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Law and Order, Tikrit: An MP Mission
Military.com | By Christian Lowe | January 28, 2008TIKRIT, Iraq --- They call it the "sniper dance."
Youíre out in the open. There are houses all around you -- cover and concealment for enemy sharpshooters to plink off a U.S. Soldier.
Stand there, wait a few seconds, shift to the right -- then do it all over again.
"We donít want a sniper to get a good shot off on us," one Soldier says. "So we keep moving all the time."
In this home region for the deposed Iraqi dictator Saddam Hussein, the security that has only recently descended here is tenuous at best. With the Iraqi army largely pushed out to the surrounding towns and villages to help U.S. forces root out the most tenacious holdouts in other areas, the focus here is on building a durable police force that can provide security to the local population and at the same time keep the insurgency from sparking up again.
For the American Military Police units and the civilian advisors that help them achieve their mission it's a tall order. With corruption a part of everyday life here and a policing philosophy making the transition from being an instrument of oppression to a force that serves the community, putting the local police on the right track takes constant interaction and a deep reservoir of patience.
"Our motto is 'no free chicken'," said Staff Sgt. Joe Cline, a platoon sergeant with the 56th Military Police Company, who added that their main mission is to cut the Iraqi policeís dependence on the U.S. military.
Each of the platoons with the 56th Military Police Company -- which is comprised of Army reservists from a Arizona, California and Nevada -- is divided into smaller Police Transition Teams, called "PiTTs." Paired with civilian contractors drawn from police departments from across the country, the PiTT teams patrol the towns outside the sprawling Camp Speicher base just to the north of Tikrit, visiting police stations, meeting with their leaders and assessing what they need to keep cops on the beat.
At the Tikrit patrol station, MPs wanted to see if a shooting incident that occurred the previous day showed up on the stationís log books. After a furious series of mistranslations and fumbling through piles of papers, the Iraqi policeman said he didnít have the shooting -- which occurred just a block away -- on his books.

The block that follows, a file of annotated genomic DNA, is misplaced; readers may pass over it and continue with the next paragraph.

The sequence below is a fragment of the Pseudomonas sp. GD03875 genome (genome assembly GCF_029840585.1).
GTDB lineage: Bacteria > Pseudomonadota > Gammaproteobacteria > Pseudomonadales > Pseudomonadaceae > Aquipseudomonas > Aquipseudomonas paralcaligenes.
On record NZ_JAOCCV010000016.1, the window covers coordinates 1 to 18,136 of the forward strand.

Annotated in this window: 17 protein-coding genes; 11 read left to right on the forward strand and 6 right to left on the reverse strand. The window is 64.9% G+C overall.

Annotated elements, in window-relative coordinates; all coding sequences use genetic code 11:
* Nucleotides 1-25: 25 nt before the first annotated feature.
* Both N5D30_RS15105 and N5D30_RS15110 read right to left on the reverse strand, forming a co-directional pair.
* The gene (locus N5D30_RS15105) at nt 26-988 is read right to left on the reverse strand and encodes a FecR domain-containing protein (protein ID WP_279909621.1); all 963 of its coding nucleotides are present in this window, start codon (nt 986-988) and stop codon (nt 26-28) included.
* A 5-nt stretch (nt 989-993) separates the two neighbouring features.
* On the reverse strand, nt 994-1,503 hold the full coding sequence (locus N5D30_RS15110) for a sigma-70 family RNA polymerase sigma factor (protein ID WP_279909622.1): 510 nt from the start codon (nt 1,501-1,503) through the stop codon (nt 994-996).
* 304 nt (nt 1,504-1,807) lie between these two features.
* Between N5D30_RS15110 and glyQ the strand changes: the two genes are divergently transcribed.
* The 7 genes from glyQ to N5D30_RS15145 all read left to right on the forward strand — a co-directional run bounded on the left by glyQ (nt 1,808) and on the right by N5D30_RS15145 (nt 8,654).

"That was reported at another station," the Iraqi policeman told the MPs.
Frustrated, the MPs looked at each other with dismay.
"One of the things we try to do is to get these guys talking to each other," said Staff Sgt. David Heath, a platoon sergeant with the 56th MPs. "Weíve had shooting incidents happen right out front that they didnít respond to."
Despite their lack of coordination with other stations and security forces in and around Tikrit, their presence is definitely felt throughout the area. Itís tough to pass a street corner in Tikrit that doesnít have some sort of police checkpoint. Pickup trucks bristling with machine guns and blue-shirted Iraqis storm through the city. You can even hear police sirens whining across town in pursuit of criminals and miscreants.
And thatís a big change for many of these Soldiers, who expected a hard fight when they trained for the deployment.
"ItĎs a lot better than what I thought it would be like," said Spec. Sadie Hagemann, 21, of Sheridan, Calif., whoís on her first deployment. "I didnít expect the IPs to be as active as they are."
But sometimes the mission of taking their hands off the reins of the IP clashes with the still simmering terrorist threat.
On Jan. 21, the MPs received a report that in the nearby town of Owja -- which is where Saddam Husseinís body is interred -- the entire Iraqi police force had quit en masse. This worried American military commanders, who thought the exodus was a sign that a major terrorist hit was in the works.
Suspicions were high as the MPs rolled out the next day, speeding past the understated tomb of Saddam, whose portrait bedecks the arch above its entryway. They donít like Owja, where many of the residentsí allegiances reportedly fall in the Baathist camp.
But after a round of hearty handshakes, cups of bitter Turkish coffee and an unhealthy round of chain smoking with the city police chief, Maj. Qusay Abdul Razaq, things were smoothed over.
"It was just a misunderstanding with the battalions," Razaq said, referring to the so-called Emergency Response Units paramilitary police, which conducted a large raid in Owja without informing the local police. "Everythingís okay now."
Minutes later, a squad of Soldiers from Alpha Company, 1st Special Troops Battalion of the 101st Airborne Division came into the chiefís office. Theyíd heard the same report of a mass exodus and were loaded for a fight with an enemy assault that never came.
Though all the Soldiers left the Owja police headquarters relieved that they didnít have to conduct an all-out assault, many were still suspicious that the underlying tension hadnít truly abated.
"I hate Owja," said Spec. Anthony Adamo, 21, of Tucson, Ariz., an MP with the 56th MP Company. "Thereís so many terrorists there that we canít pick up."
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